Friday, July 17, 2009

Defining terms

One of the challenges in studying green manufacturing is the definition of terms. And one of the toughest terms to define is "sustainability". I consider green as a subset of sustainability (and, thus, green manufacturing as a subset of sustainable manufacturing). The term "sustainable" is heavily used, and mostly misused, today.

We could start with a more academic definition derived, for example, from early United Nations studies (like the Brundtland Commission, 1983, formally called World Commission on Environment and Development (WCED)) but a simple definition has been offered by the Japanese copier company Ricoh and can be found on their website (updated 3/26/13). Ricoh defines sustainability, in terms of development and progress, as follows: "We are aiming to create a society whose environmental impact is below the level that the self-recovery capability of the natural environment can deal with." And they go on to give a simple example: "For example, the reduction target of CO2 emissions is generally based on the 1990 emission level, but in the future we need to limit emissions based on the estimated emission level that the self-recovery capability of the Earth could deal with.”

So this definition points out the key elements: there is a strong social component in addition to the usual business and environmental emphasis (we usually define three "legs" to sustainability as economic benefits, environmental benefits, and social benefits), there is a comparison to a "sustainable level" that has natural roots (for example the ability of the environment to accomodate the inputs/impacts we make to it), and the need to adjust our level of impact to be consistent with that. And, Ricoh illustrates the need to adjust the target to insure we stay within acceptable levels of impact - that is, adjust our definition of the level of sustainability we are aim targeting.

This offers real challenges to engineers, specially with respect to manufacture and production of goods. If we are not today operating at a "sustainable level" (think Ricoh example and the level of energy/material/water/other resources used for manufacturing or the impacts of manufacture) then we need to adjust our processes, systems and enterprises to get to that level over time.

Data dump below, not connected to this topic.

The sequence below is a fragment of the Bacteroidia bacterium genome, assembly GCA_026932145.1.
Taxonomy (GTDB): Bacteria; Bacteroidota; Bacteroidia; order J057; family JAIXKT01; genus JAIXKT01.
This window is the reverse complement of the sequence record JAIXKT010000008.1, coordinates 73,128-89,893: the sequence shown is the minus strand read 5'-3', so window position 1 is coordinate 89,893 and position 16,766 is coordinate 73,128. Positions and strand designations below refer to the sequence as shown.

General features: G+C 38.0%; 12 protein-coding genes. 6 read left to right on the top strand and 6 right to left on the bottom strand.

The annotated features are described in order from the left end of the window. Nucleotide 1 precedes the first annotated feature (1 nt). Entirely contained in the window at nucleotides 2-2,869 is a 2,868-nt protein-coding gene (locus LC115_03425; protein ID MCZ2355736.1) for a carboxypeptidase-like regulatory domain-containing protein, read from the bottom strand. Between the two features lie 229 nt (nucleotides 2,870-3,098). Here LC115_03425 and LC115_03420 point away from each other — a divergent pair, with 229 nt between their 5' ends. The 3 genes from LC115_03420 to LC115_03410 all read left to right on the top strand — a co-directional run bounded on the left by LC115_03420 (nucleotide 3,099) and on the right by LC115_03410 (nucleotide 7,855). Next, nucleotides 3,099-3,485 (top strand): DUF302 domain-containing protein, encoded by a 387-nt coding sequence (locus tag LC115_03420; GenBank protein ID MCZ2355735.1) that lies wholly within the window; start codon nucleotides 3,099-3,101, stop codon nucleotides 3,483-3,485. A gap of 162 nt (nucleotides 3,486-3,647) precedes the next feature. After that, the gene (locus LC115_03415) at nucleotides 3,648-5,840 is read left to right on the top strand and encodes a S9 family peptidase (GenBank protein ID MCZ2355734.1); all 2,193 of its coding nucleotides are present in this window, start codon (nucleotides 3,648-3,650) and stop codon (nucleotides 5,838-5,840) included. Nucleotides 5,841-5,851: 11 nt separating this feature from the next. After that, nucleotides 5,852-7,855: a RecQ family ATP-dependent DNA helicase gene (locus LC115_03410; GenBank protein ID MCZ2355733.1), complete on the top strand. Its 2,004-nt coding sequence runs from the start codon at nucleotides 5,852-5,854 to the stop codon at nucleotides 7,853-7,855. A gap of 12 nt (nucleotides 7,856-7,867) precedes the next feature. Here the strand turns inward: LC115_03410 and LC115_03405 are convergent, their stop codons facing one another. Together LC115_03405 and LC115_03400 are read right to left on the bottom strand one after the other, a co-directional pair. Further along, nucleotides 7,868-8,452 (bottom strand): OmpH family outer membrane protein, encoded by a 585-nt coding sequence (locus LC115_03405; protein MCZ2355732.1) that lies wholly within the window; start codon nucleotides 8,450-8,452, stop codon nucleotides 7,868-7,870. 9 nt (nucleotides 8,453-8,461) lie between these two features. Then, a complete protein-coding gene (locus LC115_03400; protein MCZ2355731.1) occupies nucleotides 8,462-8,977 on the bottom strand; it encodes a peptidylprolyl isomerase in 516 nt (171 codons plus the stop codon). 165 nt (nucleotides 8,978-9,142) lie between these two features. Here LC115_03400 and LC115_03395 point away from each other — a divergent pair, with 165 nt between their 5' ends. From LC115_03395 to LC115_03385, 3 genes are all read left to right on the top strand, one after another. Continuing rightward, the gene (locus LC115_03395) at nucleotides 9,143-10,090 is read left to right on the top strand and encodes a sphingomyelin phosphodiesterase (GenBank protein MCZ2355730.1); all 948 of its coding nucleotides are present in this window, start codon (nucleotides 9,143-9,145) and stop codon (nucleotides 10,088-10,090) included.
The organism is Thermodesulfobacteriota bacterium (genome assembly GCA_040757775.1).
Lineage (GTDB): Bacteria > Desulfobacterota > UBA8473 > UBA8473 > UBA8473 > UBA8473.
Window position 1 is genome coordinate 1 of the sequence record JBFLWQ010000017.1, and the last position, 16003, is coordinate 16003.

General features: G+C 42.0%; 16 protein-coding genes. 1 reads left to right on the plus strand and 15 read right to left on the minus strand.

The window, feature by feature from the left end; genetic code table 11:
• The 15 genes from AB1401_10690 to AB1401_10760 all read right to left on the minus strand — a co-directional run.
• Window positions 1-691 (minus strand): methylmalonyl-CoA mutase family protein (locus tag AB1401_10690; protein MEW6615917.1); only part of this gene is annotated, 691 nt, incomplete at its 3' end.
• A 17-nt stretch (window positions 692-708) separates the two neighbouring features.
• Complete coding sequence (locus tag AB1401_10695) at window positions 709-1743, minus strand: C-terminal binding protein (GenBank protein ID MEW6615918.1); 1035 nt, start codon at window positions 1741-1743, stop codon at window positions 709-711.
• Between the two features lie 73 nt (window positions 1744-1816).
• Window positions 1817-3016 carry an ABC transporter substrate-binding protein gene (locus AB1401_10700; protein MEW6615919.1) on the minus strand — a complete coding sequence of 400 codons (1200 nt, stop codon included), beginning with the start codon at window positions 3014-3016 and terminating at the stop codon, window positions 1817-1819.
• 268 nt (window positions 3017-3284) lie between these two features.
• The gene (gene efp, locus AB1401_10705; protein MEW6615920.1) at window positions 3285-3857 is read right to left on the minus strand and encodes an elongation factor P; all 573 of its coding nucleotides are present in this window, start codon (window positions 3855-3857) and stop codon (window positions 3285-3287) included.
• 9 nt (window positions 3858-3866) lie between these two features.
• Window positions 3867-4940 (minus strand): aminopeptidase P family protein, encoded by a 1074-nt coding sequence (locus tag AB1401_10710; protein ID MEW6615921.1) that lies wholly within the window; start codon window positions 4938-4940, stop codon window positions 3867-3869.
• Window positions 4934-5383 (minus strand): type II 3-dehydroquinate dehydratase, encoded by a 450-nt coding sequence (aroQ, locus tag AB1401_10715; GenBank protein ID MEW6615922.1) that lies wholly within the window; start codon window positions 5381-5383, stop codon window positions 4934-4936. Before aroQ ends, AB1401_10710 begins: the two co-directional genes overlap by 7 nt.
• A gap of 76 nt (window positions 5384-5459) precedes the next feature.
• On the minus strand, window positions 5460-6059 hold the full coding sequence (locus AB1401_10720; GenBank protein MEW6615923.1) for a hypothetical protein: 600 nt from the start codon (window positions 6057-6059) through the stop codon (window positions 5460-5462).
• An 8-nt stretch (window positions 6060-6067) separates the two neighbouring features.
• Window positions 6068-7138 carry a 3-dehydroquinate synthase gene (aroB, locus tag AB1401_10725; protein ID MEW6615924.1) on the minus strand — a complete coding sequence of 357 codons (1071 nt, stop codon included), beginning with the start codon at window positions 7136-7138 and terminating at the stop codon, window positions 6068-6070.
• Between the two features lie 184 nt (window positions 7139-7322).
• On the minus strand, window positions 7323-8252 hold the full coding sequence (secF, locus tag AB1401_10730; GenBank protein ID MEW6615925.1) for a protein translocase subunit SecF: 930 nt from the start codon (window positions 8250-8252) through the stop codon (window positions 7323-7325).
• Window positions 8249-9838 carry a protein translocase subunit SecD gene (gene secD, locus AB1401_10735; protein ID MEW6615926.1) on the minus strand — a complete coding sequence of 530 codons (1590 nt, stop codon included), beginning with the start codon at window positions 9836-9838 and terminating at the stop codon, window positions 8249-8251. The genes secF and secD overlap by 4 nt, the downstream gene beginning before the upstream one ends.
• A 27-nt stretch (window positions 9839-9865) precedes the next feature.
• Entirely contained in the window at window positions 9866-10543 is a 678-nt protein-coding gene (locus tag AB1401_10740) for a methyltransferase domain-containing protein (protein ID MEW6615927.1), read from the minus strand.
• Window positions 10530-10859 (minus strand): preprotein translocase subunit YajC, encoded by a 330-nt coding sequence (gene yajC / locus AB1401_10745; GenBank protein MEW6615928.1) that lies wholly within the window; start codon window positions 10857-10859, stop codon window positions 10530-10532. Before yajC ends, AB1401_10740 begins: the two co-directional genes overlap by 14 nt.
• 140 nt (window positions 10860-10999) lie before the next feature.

This is not easy. With population growth and the accompanying growth in demand (even in the teeth of a recession!) just "business as usual" will drive increased unsustainable trends. This means we need to have a compounded reduction in our impact/use that considers both the increases in demand and the difference between a sustainable and unsustainable level of consumption/impact. This mismatch is the so-called "wedge" pointed out by the excellent paper on stabilization wedges (Pacala and Sokolow, 2004. ). I've written about the use of these wedges of technology by manufacturers to provide a set of solutions to the mismatch between where we are today and where we need to be in the future (we'll get to that in due time!).

Green manufacturing deals with technologies and solutions that provide these wedges - help to "turn the supertanker" if you will and, ideally, with enough wedges we transition from business as usual to a sustainable level of impact/consumption. And, our premise is that this can be done to our competitive advantage and profitably.

We'll pick here next time.

FYI Department: Check out the article by Alan Richter in "Cutting Tool Engineering", July 2009 edition on "Power Down - Reducing a machine tool's energy consumption helps achieve 'green manufacturing'" -; good overview and he includes some of the conversation he and I had on the subject.


  1. i want to know more info.........

  2. Vijendra-

    Thanks for reading ... more info is what the blog is all about ... check the older posts also and there is more to come. If you have specific questions let me know. DDornfeld

  3. This comment has been removed by a blog administrator.

  4. I never knew Green manufacturing can be this complicated. I wonder if I can implement green manufacturing techniques with lean ones. I might try to do some simulations and see if a technique conflicts another.
    I recently watched a SMED presentation and I think the guidelines aren't that tight for me to add a little more.

  5. Cristal-

    You can add green to lean. See the post of Nov. 12, 2009 or use the search box above to look for "lean". There was a series of posts discussing this.

    Thanks for your comment.

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